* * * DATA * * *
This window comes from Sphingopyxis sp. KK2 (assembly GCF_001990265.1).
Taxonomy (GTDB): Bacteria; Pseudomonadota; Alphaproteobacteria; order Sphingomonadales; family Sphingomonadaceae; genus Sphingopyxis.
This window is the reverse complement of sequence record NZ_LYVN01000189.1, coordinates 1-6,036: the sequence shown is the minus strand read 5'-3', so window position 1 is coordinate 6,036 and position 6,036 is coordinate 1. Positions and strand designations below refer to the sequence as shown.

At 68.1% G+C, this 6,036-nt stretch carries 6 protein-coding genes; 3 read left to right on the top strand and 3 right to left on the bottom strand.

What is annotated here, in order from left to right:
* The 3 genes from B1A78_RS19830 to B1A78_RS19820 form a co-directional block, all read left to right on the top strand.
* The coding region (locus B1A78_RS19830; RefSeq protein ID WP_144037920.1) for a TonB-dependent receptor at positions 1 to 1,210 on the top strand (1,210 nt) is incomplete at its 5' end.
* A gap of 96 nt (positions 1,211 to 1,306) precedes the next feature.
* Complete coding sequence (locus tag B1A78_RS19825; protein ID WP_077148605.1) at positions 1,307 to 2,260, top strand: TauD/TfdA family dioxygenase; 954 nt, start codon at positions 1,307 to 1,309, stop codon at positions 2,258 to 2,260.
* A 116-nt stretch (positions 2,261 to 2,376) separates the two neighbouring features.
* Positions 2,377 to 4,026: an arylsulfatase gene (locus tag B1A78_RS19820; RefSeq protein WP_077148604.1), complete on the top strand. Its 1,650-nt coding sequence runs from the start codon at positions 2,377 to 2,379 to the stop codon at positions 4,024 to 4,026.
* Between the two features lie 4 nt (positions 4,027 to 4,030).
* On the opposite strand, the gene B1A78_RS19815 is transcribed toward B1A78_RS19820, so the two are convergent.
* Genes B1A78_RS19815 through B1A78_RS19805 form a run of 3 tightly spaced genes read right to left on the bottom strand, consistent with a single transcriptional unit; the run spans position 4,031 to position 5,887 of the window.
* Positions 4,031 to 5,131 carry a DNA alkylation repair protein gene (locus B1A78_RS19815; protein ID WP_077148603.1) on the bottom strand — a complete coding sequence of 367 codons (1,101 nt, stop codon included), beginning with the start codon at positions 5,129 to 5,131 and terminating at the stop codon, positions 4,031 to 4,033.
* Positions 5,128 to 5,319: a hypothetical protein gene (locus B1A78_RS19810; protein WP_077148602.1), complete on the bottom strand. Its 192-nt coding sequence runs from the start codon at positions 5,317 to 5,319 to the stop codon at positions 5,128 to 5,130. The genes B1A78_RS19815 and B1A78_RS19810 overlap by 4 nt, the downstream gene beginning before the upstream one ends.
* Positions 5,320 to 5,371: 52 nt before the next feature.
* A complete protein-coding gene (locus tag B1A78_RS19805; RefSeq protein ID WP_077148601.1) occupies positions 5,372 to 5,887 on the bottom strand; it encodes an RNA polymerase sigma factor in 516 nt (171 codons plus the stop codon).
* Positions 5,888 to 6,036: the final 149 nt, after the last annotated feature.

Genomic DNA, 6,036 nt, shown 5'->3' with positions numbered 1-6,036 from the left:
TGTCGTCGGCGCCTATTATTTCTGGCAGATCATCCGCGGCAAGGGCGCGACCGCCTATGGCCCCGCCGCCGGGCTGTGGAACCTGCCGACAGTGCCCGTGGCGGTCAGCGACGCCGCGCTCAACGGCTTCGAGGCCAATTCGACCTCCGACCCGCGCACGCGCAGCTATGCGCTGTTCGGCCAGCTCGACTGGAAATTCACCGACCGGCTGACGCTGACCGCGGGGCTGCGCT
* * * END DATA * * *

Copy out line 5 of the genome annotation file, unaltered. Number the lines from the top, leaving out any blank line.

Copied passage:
What is annotated here, in order from left to right: